Reality Show Curse: Truth or Fiction?
By Catherine Donaldson-Evans Posted Nov 21st 2010 01:00PM
You've heard of the 'Seinfeld' curse (on its popular stars, who struggled to find good roles after the huge hit ended), the 'Poltergeist' curse (on cast members who met with unexpected or violent deaths), and this spring's much-hyped Oscar curse (on Best Actress winners whose marriages crumble).
But recent headlines beg the question: Has a curse descended upon the reality-TV world? Seemingly fun-loving participants have made news for committing suicide, murdering their wives, murdering their wives and then committing suicide -- and a host of other problems from jail time to cash crises.
Julien Hug (pictured), a contestant on Jillian Harris' season of 'The Bachelorette,' horrified fans of the hit series when he shot himself in a California desert three weeks ago, leaving a note saying he'd been suffering severe depression: "If life's not enjoyable, why stick around?"
"In a reality show, it's a quick rise and fall," University of Pennsylvania psychiatrist Dr. Christos Ballas tells PopEater. "You are hyper-inflated well outside of what you ever experienced before. If you take that away, you are in freefall. You go down, and you go down hard."
And a number of others involved with reality TV have shown just how far the fall is.
Former 'Survivor' producer Bruce Beresford-Redman has now been arrested and charged with strangling his wife while on a family vacation. Her body was found in a Cancun resort's sewer; guests nearby reported hearing a woman's blood-curdling screams the night she died.
Ryan Jenkins, a onetime contestant on a show called 'Megan Wants a Millionaire,' was the prime suspect in the grisly 2009 murder of his porn actress wife, Jasmine Fiore. The Canadian later led police on an international manhunt, killing himself as they closed in on him.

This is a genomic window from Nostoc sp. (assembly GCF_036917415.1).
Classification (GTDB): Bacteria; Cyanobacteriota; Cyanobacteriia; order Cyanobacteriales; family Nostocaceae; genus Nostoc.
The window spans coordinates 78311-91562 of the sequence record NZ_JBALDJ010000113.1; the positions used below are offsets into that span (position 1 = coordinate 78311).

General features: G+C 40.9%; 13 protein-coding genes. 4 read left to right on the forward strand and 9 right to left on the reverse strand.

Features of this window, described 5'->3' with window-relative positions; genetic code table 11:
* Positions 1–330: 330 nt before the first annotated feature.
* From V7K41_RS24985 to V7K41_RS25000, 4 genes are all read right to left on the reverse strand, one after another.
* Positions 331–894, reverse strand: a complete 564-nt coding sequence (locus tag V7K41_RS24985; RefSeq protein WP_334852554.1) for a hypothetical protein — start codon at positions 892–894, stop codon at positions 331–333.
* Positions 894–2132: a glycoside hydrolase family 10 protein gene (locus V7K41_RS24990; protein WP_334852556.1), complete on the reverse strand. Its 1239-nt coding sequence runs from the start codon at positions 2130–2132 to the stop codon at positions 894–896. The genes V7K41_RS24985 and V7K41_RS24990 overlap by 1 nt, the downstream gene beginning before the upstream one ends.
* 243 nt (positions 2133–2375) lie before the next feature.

Obviously, suicide and murder are the extremes, but a curse seems to dog others in the form of major finance woes. Teresa Giudice of 'Real Housewives of New Jersey' made news this year for ongoing bankruptcy and debt problems. The first 'Survivor' winner, Richard Hatch, became infamous not for the cool million he won by outfoxing competitors, but for subsequent run-ins with the law: Imprisoned for four years for tax evasion after failing to properly declare his 'Survivor' earnings, he was jailed again in 2009 for violating his house-arrest terms.
Robert Thompson, of Syracuse University's Bleier Center for Television and Popular Culture, says the sudden national attention reality show contestants experience -- and then lose -- is overwhelming, to say the least.
"Being on a reality show is probably a profound emotional experience," Thompson tells PopEater. "When you combine that with shows that have some kind of rejection -- not getting a rose, getting voted off the island -- there are aspects of profound disappointment. Going back to regular life might be...difficult."
But he hedges on whether reality show stars are more prone to becoming criminal or suicidal than other, non-famous people.
"It could introduce all sorts of emotional complexitities that might then manifest themselves in bad ways if your tendencies were in those directions anyway," Thompson says. "It can turn a life topsy-turvy. But I'm not comfortable saying there's a reality show curse."
Because reality shows attract exhibitionist personalities, the pool of contestants may not be super stable to begin with, according to Thompson. "I doubt in all these cases you've had perfectly healthy people who go on these shows," he says. "I think Richard Hatch already had some issues before."
Still, Ballas believes reality stars are certainly more vulnerable than professional actors, who tend to be more savvy about the fame game they're getting into.
"Reality-show people have this problem more than actors," says Ballas, who specultates that "what makes Tom Cruise not kill himself is that he continues to make movies and be successful."
In truth, every population has black sheep who fall from grace, according to Thompson. We just don't hear about them as often.
And there's no question that becoming famous on reality TV is a delicate situation that may drive some to extremes. "The lifestyle and the attention and the wealth and all the stuff that comes from being on a major TV show like that can introduce elements that can be dangerous. We don't want to completely say one has nothing to do with the other," says Thompson. But he cautions, "I don't think it's time to start drawing up legislation calling reality shows a public health issue."
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